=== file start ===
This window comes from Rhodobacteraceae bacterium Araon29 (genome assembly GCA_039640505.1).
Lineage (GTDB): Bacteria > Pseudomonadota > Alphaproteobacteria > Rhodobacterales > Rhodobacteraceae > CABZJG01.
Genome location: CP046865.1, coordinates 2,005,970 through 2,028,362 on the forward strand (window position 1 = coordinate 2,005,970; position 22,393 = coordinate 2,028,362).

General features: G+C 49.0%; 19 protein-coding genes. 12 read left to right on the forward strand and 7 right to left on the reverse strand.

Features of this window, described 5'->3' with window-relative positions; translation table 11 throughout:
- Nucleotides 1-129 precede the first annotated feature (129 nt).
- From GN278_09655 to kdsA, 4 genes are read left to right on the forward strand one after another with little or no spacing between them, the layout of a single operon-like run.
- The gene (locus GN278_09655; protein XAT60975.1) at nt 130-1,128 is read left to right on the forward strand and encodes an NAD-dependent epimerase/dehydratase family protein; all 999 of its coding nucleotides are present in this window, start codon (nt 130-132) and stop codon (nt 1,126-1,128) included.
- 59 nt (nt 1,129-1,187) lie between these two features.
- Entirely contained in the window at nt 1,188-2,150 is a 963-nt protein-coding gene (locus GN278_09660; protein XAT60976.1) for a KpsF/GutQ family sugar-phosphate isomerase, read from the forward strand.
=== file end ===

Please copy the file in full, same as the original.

This window comes from Rhodobacteraceae bacterium Araon29 (genome assembly GCA_039640505.1).
Lineage (GTDB): Bacteria > Pseudomonadota > Alphaproteobacteria > Rhodobacterales > Rhodobacteraceae > CABZJG01.
Genome location: CP046865.1, coordinates 2,005,970 through 2,028,362 on the forward strand (window position 1 = coordinate 2,005,970; position 22,393 = coordinate 2,028,362).

General features: G+C 49.0%; 19 protein-coding genes. 12 read left to right on the forward strand and 7 right to left on the reverse strand.

Features of this window, described 5'->3' with window-relative positions; translation table 11 throughout:
- Nucleotides 1-129 precede the first annotated feature (129 nt).
- From GN278_09655 to kdsA, 4 genes are read left to right on the forward strand one after another with little or no spacing between them, the layout of a single operon-like run.
- The gene (locus GN278_09655; protein XAT60975.1) at nt 130-1,128 is read left to right on the forward strand and encodes an NAD-dependent epimerase/dehydratase family protein; all 999 of its coding nucleotides are present in this window, start codon (nt 130-132) and stop codon (nt 1,126-1,128) included.
- 59 nt (nt 1,129-1,187) lie between these two features.
- Entirely contained in the window at nt 1,188-2,150 is a 963-nt protein-coding gene (locus GN278_09660; protein XAT60976.1) for a KpsF/GutQ family sugar-phosphate isomerase, read from the forward strand.